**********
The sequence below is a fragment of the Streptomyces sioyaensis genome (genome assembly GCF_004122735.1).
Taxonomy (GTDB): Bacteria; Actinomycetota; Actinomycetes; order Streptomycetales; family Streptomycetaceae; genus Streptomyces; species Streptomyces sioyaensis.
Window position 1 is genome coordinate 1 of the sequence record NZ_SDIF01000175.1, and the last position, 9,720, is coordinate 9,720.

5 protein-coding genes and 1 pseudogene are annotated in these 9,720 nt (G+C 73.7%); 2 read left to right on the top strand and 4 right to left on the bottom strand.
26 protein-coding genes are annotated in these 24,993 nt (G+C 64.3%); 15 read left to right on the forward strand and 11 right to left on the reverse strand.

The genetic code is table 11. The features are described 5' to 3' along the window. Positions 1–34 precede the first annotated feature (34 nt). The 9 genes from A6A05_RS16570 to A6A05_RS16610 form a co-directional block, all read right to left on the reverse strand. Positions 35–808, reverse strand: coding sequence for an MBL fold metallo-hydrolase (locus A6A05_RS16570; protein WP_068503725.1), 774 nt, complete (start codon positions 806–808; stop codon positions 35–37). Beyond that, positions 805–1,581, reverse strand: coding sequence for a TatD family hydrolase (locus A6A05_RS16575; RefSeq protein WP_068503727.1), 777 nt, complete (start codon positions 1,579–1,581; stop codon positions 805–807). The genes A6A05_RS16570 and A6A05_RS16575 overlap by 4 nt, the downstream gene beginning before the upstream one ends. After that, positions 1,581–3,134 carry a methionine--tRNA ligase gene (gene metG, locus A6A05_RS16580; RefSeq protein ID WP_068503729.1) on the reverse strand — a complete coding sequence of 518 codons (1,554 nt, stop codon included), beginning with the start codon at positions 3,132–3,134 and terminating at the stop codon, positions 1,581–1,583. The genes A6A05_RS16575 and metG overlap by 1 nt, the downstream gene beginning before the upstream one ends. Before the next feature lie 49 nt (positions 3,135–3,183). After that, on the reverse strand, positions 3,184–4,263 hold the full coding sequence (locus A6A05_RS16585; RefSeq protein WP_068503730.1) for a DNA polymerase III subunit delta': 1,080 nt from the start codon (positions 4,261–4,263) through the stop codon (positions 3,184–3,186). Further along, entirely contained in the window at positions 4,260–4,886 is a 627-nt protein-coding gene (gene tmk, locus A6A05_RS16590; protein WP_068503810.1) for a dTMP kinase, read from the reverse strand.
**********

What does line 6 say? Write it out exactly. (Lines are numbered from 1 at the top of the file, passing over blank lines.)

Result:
The genetic code is table 11. The features are described 5' to 3' along the window. Positions 1–34 precede the first annotated feature (34 nt). The 9 genes from A6A05_RS16570 to A6A05_RS16610 form a co-directional block, all read right to left on the reverse strand. Positions 35–808, reverse strand: coding sequence for an MBL fold metallo-hydrolase (locus A6A05_RS16570; protein WP_068503725.1), 774 nt, complete (start codon positions 806–808; stop codon positions 35–37). Beyond that, positions 805–1,581, reverse strand: coding sequence for a TatD family hydrolase (locus A6A05_RS16575; RefSeq protein WP_068503727.1), 777 nt, complete (start codon positions 1,579–1,581; stop codon positions 805–807). The genes A6A05_RS16570 and A6A05_RS16575 overlap by 4 nt, the downstream gene beginning before the upstream one ends. After that, positions 1,581–3,134 carry a methionine--tRNA ligase gene (gene metG, locus A6A05_RS16580; RefSeq protein ID WP_068503729.1) on the reverse strand — a complete coding sequence of 518 codons (1,554 nt, stop codon included), beginning with the start codon at positions 3,132–3,134 and terminating at the stop codon, positions 1,581–1,583. The genes A6A05_RS16575 and metG overlap by 1 nt, the downstream gene beginning before the upstream one ends. Before the next feature lie 49 nt (positions 3,135–3,183). After that, on the reverse strand, positions 3,184–4,263 hold the full coding sequence (locus A6A05_RS16585; RefSeq protein WP_068503730.1) for a DNA polymerase III subunit delta': 1,080 nt from the start codon (positions 4,261–4,263) through the stop codon (positions 3,184–3,186). Further along, entirely contained in the window at positions 4,260–4,886 is a 627-nt protein-coding gene (gene tmk, locus A6A05_RS16590; protein WP_068503810.1) for a dTMP kinase, read from the reverse strand.